Rethinking the Way We Farm
University of Manchester, Development Economics and Environment, United Kingdom
We stand today at a cross-road. We have a crisis not just of agriculture but of the rural economy itself. Some 80 per cent of farmers in developing countries are small (cultivating 2 hectares or less) and increasingly female, as more men than women move to non-farm jobs. They face challenges in accessing land, other inputs, technology and markets, and live under a growing shadow of climate change on the one hand and inadequate growth of alternative job options on the other. In addition, decades of agricultural intensification and shifts to monocultures have left in their wake depleting soils, falling watertables, and disappearing crop diversity. Clearly we need to rethink the way we farm, not just technologically, but more fundamentally, institutionally. The global debate on food security and the kinds of farming systems that could prove economically and ecologically sustainable has focused overwhelmingly on small family farms versus large commercial farms, with little attention to alternative models based on farmer cooperation. Drawing on examples especially from South Asia, this talk will examine the nature of the agrarian crises and potential alternative pathways.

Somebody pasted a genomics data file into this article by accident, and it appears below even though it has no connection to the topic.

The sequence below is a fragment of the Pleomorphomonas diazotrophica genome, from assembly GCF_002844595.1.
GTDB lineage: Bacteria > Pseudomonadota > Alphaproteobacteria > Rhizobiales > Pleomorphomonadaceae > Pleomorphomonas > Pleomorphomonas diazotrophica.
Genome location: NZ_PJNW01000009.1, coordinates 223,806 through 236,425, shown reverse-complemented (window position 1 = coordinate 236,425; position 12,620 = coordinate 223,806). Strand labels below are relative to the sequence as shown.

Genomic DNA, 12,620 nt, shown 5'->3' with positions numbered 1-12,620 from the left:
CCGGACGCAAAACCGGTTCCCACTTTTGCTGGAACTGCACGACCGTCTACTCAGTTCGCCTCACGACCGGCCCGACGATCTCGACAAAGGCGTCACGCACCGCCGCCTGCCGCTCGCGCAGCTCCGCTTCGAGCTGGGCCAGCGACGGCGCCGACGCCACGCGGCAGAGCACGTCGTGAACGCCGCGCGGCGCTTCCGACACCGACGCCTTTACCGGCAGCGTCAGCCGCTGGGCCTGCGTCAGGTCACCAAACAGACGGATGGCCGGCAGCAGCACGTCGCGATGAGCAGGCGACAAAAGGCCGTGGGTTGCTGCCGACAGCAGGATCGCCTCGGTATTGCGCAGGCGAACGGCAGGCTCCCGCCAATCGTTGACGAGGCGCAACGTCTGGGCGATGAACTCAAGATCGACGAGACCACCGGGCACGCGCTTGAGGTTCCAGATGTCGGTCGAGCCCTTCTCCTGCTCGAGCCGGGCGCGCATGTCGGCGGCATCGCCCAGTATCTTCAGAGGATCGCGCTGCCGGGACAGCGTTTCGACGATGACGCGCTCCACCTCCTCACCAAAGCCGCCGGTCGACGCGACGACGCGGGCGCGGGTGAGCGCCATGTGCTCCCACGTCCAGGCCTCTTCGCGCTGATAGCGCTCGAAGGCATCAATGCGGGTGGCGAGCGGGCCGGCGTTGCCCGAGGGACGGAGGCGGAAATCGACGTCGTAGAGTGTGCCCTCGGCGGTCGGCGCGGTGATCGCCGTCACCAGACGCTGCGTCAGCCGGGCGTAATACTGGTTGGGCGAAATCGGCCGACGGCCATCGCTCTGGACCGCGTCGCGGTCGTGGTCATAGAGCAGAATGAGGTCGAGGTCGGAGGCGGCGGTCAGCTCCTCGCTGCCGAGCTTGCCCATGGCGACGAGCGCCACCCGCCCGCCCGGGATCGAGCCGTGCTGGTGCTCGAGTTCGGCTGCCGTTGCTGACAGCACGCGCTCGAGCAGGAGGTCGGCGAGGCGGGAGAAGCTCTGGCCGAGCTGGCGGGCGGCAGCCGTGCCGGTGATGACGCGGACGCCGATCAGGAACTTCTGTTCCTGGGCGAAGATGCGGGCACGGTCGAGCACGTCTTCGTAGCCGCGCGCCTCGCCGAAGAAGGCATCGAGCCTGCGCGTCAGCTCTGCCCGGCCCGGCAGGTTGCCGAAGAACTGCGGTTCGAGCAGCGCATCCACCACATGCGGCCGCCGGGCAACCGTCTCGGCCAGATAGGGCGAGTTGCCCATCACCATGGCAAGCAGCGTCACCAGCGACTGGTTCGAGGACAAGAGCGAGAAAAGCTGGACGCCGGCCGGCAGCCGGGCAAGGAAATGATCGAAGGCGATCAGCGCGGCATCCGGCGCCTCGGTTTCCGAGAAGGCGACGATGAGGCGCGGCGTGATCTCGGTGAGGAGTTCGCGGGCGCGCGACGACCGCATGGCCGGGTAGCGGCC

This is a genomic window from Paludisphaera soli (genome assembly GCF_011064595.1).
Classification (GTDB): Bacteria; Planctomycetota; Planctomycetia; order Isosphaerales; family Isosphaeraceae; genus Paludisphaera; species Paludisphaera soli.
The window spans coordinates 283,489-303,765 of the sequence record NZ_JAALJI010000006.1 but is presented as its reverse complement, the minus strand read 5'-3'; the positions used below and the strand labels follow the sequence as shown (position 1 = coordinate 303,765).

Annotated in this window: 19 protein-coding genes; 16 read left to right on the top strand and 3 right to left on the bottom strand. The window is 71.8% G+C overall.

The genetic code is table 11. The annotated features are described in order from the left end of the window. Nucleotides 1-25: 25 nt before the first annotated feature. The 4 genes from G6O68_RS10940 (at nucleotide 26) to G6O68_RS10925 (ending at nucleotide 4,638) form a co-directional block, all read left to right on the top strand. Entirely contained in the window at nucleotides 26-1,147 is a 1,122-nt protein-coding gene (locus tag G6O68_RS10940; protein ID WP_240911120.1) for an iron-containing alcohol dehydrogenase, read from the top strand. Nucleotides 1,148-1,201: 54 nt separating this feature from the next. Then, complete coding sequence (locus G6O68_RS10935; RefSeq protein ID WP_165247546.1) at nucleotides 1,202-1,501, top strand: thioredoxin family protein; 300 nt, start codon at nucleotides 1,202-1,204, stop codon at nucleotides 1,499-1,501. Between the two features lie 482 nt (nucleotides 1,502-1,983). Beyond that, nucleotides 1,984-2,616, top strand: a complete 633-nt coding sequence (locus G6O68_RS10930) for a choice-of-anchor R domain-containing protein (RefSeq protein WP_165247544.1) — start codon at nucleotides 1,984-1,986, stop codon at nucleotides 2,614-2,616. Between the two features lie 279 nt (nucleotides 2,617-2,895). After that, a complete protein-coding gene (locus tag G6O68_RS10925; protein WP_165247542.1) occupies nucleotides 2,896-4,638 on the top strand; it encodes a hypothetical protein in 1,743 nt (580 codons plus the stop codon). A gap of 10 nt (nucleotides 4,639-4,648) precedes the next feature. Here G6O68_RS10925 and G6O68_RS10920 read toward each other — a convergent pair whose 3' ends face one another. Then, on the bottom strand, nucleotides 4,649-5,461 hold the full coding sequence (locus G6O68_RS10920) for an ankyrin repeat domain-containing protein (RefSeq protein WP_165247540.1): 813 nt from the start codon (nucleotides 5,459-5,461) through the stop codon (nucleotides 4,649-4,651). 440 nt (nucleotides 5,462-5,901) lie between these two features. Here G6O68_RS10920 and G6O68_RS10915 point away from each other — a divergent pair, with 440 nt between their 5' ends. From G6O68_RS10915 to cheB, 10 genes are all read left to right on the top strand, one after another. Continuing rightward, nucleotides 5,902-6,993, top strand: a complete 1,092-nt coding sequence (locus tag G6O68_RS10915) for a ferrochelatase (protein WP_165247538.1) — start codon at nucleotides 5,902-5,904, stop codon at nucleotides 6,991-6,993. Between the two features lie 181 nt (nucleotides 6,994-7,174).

Keywords: Agricultural transformation
Contact Address: Bina Agarwal, University of Manchester, Development Economics and Environment, Oxford Road, M13 9PL Manchester, United Kingdom, e-mail: bina.indiagmail.com